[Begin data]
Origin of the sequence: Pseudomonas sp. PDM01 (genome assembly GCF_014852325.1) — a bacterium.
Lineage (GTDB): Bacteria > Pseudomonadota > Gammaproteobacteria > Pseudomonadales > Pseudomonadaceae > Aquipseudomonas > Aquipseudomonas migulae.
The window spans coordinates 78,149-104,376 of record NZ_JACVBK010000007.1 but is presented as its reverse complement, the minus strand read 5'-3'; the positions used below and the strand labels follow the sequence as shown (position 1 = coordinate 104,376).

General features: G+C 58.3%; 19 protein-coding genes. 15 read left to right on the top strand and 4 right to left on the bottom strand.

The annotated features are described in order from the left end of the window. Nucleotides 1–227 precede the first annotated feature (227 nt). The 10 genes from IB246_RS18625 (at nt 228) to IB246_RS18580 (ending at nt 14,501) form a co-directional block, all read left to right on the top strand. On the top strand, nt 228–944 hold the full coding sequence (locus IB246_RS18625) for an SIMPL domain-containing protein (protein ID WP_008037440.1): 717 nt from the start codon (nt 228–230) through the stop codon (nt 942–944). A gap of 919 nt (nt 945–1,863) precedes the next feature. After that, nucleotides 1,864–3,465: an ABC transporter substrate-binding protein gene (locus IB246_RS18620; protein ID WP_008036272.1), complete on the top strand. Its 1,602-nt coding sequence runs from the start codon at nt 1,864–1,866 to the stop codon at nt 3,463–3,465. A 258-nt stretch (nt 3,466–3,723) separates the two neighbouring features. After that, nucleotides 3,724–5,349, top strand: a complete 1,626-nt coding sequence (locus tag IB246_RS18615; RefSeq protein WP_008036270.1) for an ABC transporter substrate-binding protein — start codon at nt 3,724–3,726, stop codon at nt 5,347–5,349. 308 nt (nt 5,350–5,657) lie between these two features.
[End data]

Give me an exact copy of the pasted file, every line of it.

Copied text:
Origin of the sequence: Pseudomonas sp. PDM01 (genome assembly GCF_014852325.1) — a bacterium.
Lineage (GTDB): Bacteria > Pseudomonadota > Gammaproteobacteria > Pseudomonadales > Pseudomonadaceae > Aquipseudomonas > Aquipseudomonas migulae.
The window spans coordinates 78,149-104,376 of record NZ_JACVBK010000007.1 but is presented as its reverse complement, the minus strand read 5'-3'; the positions used below and the strand labels follow the sequence as shown (position 1 = coordinate 104,376).

General features: G+C 58.3%; 19 protein-coding genes. 15 read left to right on the top strand and 4 right to left on the bottom strand.

The annotated features are described in order from the left end of the window. Nucleotides 1–227 precede the first annotated feature (227 nt). The 10 genes from IB246_RS18625 (at nt 228) to IB246_RS18580 (ending at nt 14,501) form a co-directional block, all read left to right on the top strand. On the top strand, nt 228–944 hold the full coding sequence (locus IB246_RS18625) for an SIMPL domain-containing protein (protein ID WP_008037440.1): 717 nt from the start codon (nt 228–230) through the stop codon (nt 942–944). A gap of 919 nt (nt 945–1,863) precedes the next feature. After that, nucleotides 1,864–3,465: an ABC transporter substrate-binding protein gene (locus IB246_RS18620; protein ID WP_008036272.1), complete on the top strand. Its 1,602-nt coding sequence runs from the start codon at nt 1,864–1,866 to the stop codon at nt 3,463–3,465. A 258-nt stretch (nt 3,466–3,723) separates the two neighbouring features. After that, nucleotides 3,724–5,349, top strand: a complete 1,626-nt coding sequence (locus tag IB246_RS18615; RefSeq protein WP_008036270.1) for an ABC transporter substrate-binding protein — start codon at nt 3,724–3,726, stop codon at nt 5,347–5,349. 308 nt (nt 5,350–5,657) lie between these two features.